Perhaps my expectations for a bright screen are lower than others'. I learned on dark screens. When I frame an image with, for example, a Super-Angulon 90mm I simply don't expect to see the full image at once. I can see enough of the edges, one at a time, to verify the frame and enough in general to know if I've corrected perspective.

    Let me add that some time ago I replaced the original Linhof screens with SatinSnow glass and it is an improvement, however my screens were pretty beat up.

    As time goes on, due to a worsening condition called AT, I rely more upon previewing with a separate finder, and use of the rangefinder Super Technika. Perhaps I owe an article to explain the approach, technique, rationale.

  7. #27

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    Getting a faster lens was the reason I ordered a SatinSnow. Make no sense? I got a 210mm F/5.6 Fuji and a 300mm F/5.6. On my old Ansco 8x10 both are so bright it's like watching TV. I then put the lenses on my Shen Hao and it was dark. DARK. It was one thing when my G-Clarons are dark but these things are big and heavy.

    So now I'm waiting for my new SatinSnow to replace the stock glass. BTW anybody have any tricks on removing screws? One of the screws on the 5x7 back doesn't want to come out of the wood.

  8. #28

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    Quote Originally Posted by jjstafford
    That makes no sense at all. You should know the frame. You can look outside of the camera/ground glass. Sorry, but I can't understand why your are so groundglass handicapped. Don't lay the blame on me. Look to yourself.
    JJS, I've spent more than 30 years looking through the ground glass of view cameras, as I approach the half century mark my eyes are not as good as they once were, and my need for an enhanced GG has grown in proportion to the deterioration of my eyesight. The use of a bright screen or fresnel is not a matter of one's experience or skill level. Being able to carefully study one's framing of a photograph prior to exposure is not a bad thing or a sign of inexperience.

    In regards to the various screen types, I have used Beattie screens in my view cameras for many years. However as I tend to use the Sinar zoom back with my Sinars, the added thickness of the beattie screen makes the adjustable mask for the Zoom back problematic to use. Also as I now use a 7x loupe for focusing, the fresnel lines can obfuscate detail in the image and making focusing difficult. My current thinking is to use a SatinSnow GG, which I have ordered, and when needed use the pop on fresnel made by sinar for use on their backs.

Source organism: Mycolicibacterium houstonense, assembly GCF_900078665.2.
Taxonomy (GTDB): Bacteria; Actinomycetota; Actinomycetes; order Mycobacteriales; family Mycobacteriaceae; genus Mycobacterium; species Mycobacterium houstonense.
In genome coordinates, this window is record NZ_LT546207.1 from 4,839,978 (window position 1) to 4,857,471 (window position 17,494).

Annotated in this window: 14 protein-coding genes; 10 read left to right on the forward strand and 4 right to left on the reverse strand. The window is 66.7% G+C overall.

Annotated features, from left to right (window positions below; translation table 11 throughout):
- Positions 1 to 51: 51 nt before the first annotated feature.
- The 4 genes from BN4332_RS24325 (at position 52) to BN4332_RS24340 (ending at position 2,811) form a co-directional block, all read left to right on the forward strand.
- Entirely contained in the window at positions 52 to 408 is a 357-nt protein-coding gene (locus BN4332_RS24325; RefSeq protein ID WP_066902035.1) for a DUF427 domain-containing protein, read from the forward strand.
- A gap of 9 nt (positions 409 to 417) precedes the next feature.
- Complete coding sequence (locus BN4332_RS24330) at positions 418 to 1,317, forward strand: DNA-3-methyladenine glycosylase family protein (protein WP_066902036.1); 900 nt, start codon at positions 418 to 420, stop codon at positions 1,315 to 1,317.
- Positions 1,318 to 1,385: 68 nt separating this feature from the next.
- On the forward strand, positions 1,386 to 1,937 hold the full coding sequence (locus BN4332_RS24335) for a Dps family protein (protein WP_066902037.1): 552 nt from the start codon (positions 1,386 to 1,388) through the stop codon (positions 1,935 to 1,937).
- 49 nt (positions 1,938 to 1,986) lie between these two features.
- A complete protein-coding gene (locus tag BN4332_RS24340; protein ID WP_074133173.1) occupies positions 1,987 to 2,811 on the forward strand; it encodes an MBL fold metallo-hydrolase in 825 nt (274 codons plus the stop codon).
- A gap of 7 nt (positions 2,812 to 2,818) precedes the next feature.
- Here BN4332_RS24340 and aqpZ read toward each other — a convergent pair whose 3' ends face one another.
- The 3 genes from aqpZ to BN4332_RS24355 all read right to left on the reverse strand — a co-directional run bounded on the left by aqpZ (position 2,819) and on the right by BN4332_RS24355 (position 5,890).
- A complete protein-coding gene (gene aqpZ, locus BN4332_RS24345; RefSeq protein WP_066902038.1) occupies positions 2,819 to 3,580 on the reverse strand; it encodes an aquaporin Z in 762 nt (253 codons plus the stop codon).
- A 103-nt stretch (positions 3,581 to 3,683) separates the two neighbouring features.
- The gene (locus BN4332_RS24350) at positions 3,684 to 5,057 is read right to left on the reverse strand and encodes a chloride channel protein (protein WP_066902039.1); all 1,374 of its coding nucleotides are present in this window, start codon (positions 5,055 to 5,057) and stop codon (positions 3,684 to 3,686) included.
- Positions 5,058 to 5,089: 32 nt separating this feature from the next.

9. #29
    David A. Goldfarb's Avatar
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    While I'd agree that many people complain about the "dark groundglass" without doing everything possible to use the groundglass they have (letting the eyes adjust to the dark, using an adequate darkcloth and a decent loupe), there is no doubt that having a bright screen makes focusing easier, quicker, and more accurate, and gives the option of using a folding hood where a darkcloth may be impractical.

    If you use a booster to meter off the glass, a brighter screen should also give more accurate readings.
    flickr--http://www.flickr.com/photos/davidagoldfarb/
    Photography (not as up to date as the flickr site)--http://www.davidagoldfarb.com/photo
    Academic (Slavic and Comparative Literature)--http://www.davidagoldfarb.com

  10. #30

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    Quote Originally Posted by Early Riser
    JJS, I've spent more than 30 years looking through the ground glass of view cameras, as I approach the half century mark my eyes are not as good as they once were, and my need for an enhanced GG has grown in proportion to the deterioration of my eyesight. The use of a bright screen or fresnel is not a matter of one's experience or skill level. Being able to carefully study one's framing of a photograph prior to exposure is not a bad thing or a sign of inexperience.
    Correct - it is merely a personal preference of some, and not for some others.

    My condolences on the old-eye syndrome. I'm only sixty years-old and have trifocals and 20/200 vision which is not to try to one-up you, but to posssibly explain why my expectations of a ground-glass are modest: it's always been difficult with dim and wide lenses, and I've adapted to work-arounds.